Declaring addAmountByIds() async makes it a non-blocking call which means that when you call it, it immediately returns a Promise and your normal program flow continues while a parallel thread starts in the background.

This way of dealing with asynchronicity is awesome but my brain just can’t handle it. I cannot write a working application dealing with hundreds of Promises instead of real objects. Because of my own imperfection, the examples will always call the service functions with the await keyword.

The await keyword turns the non-blocking calls into plain old blocking functions. The program flow will block after calling the service functions until the real object is returned from the promise. That way, you are sure that the result returned is a valid object that is no persisted into your database. You can now write sequential code and sole your problems without thinking about asynchronous code.

then() – chaining

An alternative way of dealing with asynchronous Promises is to chain Promises together with calls to the then() function.

The callback specified in the then() function is called as soon as the Promise returns the real object. Besides await, this is another way to block until the result is ready. then() chains are a very akward way of writing sequential code in my humble opinion. I maybe have never seen code that is high-quality and easily readable using then() chains, but I cannot imagine easy to read code using then() changes as of now.

Accessing Associations via Properties

If you have objects associated to each other such as a BlogPost and all Comments people left on that BlogPost, you can access all Comments if you have a reference to the BlogPost object just by calling a property on the object.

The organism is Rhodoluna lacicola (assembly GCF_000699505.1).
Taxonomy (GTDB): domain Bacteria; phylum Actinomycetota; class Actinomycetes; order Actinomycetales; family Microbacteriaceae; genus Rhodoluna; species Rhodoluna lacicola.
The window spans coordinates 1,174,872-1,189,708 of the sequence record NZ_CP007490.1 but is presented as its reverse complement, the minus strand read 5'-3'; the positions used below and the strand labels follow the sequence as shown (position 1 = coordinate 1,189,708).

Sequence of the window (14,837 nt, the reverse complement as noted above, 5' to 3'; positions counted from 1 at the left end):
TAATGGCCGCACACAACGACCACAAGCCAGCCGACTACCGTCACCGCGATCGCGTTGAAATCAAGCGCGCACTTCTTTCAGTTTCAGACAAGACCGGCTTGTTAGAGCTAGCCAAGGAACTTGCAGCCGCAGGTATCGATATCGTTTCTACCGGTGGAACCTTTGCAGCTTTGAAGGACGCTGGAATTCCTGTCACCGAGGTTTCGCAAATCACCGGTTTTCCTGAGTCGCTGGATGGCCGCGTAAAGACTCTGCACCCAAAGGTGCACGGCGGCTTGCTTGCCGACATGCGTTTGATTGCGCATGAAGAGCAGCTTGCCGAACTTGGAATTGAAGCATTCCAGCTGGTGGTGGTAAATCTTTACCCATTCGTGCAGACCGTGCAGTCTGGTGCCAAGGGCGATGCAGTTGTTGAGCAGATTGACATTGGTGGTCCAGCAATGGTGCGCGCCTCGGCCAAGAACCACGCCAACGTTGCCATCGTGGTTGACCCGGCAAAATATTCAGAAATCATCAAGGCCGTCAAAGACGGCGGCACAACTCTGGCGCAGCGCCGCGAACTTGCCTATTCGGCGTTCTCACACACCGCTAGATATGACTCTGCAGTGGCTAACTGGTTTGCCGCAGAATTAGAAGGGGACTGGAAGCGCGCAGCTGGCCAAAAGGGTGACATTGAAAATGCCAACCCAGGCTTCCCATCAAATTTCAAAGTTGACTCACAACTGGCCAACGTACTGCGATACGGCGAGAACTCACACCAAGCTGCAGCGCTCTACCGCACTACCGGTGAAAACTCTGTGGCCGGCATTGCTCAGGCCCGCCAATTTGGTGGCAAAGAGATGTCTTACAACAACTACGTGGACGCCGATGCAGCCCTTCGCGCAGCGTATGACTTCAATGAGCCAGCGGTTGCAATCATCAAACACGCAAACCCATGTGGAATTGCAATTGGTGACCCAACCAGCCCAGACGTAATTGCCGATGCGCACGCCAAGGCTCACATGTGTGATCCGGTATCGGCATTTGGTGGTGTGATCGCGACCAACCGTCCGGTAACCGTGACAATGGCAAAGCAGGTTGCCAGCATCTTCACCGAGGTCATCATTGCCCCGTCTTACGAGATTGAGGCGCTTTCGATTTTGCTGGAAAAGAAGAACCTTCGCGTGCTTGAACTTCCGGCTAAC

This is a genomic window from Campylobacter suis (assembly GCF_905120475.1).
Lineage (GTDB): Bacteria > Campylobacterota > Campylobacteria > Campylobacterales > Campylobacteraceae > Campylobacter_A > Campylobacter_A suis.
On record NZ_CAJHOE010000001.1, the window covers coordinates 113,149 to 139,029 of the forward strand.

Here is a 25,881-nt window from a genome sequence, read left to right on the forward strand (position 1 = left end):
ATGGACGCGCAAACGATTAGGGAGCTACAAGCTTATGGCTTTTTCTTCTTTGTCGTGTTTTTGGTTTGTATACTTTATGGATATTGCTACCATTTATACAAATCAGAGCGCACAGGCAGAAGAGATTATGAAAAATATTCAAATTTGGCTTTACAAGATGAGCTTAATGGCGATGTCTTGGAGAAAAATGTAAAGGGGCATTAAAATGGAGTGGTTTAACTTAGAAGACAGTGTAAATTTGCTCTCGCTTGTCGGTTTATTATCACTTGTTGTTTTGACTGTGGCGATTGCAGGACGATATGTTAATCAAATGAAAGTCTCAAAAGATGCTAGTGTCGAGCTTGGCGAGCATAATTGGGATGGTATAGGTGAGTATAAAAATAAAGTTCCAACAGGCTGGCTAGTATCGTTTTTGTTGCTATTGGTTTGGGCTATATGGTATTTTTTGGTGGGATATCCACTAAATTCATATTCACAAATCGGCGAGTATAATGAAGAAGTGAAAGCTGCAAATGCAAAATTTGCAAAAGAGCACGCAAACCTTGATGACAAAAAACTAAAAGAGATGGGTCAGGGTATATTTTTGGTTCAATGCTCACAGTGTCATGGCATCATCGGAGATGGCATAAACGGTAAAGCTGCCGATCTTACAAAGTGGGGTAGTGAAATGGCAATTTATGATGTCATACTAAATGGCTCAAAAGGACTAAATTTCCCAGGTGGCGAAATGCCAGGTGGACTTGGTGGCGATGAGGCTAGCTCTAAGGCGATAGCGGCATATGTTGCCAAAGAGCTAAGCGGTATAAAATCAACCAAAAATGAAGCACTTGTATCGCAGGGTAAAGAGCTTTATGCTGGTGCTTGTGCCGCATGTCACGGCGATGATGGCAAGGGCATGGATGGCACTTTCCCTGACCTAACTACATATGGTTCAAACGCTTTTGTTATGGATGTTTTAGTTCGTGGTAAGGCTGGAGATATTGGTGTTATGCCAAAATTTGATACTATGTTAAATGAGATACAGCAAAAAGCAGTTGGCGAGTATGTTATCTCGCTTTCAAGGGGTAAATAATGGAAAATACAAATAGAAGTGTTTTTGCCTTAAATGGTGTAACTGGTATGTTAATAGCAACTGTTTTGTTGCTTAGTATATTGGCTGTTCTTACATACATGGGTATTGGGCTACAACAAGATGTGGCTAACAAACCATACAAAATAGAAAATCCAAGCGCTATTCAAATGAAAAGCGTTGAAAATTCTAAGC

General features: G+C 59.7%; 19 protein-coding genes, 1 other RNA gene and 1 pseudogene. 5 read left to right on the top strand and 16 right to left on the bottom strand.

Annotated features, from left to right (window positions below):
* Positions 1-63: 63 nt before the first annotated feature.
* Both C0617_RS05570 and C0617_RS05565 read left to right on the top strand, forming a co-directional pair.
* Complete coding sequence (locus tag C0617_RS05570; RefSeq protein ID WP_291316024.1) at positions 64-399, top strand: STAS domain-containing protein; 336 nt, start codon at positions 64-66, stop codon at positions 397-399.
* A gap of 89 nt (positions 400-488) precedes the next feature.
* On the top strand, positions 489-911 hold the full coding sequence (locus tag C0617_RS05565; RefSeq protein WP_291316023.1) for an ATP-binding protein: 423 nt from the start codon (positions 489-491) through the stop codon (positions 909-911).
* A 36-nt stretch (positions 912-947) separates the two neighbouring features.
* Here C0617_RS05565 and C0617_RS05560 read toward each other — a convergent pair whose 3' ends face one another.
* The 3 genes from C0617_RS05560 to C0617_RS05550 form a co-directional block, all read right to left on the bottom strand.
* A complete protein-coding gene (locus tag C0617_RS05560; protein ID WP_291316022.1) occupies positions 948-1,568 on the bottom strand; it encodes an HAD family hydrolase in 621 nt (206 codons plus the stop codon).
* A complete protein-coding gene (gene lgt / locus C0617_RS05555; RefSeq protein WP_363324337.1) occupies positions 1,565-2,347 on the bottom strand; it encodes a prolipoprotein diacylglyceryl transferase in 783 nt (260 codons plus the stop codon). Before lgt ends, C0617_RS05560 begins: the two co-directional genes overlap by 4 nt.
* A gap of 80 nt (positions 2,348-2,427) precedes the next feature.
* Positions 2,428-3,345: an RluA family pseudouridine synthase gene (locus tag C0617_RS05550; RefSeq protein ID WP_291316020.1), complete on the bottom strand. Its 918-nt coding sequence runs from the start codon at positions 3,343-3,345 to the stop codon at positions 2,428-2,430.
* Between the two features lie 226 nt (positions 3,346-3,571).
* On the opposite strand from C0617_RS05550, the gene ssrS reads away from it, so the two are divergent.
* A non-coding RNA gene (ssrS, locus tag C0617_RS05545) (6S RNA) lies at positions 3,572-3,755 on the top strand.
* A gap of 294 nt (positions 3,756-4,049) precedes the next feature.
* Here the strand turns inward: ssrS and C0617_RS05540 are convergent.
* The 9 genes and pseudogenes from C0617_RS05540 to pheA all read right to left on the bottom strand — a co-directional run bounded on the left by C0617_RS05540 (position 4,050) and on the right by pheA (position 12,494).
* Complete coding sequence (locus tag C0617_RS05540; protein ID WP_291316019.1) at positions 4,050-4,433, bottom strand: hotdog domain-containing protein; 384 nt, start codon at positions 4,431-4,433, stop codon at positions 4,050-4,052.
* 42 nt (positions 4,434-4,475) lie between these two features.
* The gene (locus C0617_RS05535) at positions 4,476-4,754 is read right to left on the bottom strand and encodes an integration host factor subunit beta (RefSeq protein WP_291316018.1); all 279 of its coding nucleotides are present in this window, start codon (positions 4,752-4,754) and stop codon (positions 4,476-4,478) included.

This means, you do not have to explicitly query for the Comments instead Sequelize will lazy load the Comments for you in the background.

var comments = await blogPost.getComments();

Again, the Promise is resolved by the await keyword and the comments variable contains the loaded comments.


How do you connect a BlogPost to a Comment for example?

Remember that index.js will call the associate() function of each model during initialization? The associate() function is where you define the associations for each model.

You should consult the Sequelize documentation to find the right type of association that describe the situation you want to model best.

As an example, if a BlogPost should be associated to many Comments, define:

BlogPost.associate = function (models) {

    models.BlogPost.hasMany(models.Comment, {
        foreignKey: 'blogpostid',
        targetKey: 'id'

Not creating Objects in Associations

I have not fully understood why but calling Setters will automatically insert new objects into the database unless you use the save: false parameters:

transaction.setSource(targetAccountObject, { save: false });
Updating Objects

If you want to change the amount in an account, you have to change the value and trigger an update:

amount.amount += 299;
await => { });

Here, the amount is increased by 299 and an await is used to wait for the result of the save() call which updates the object in the database.

Another way is to use update():

    amount: newAmount
}).then(() => { });
Querying Objects

The findByPk() convenience method allows you to query by primary key.

var result = await db.RealAccount.findByPk(amountObject.realaccountid);

General queries are executed using findAll() and a where clause:

var result = await db.Amount.findAll({
    where: {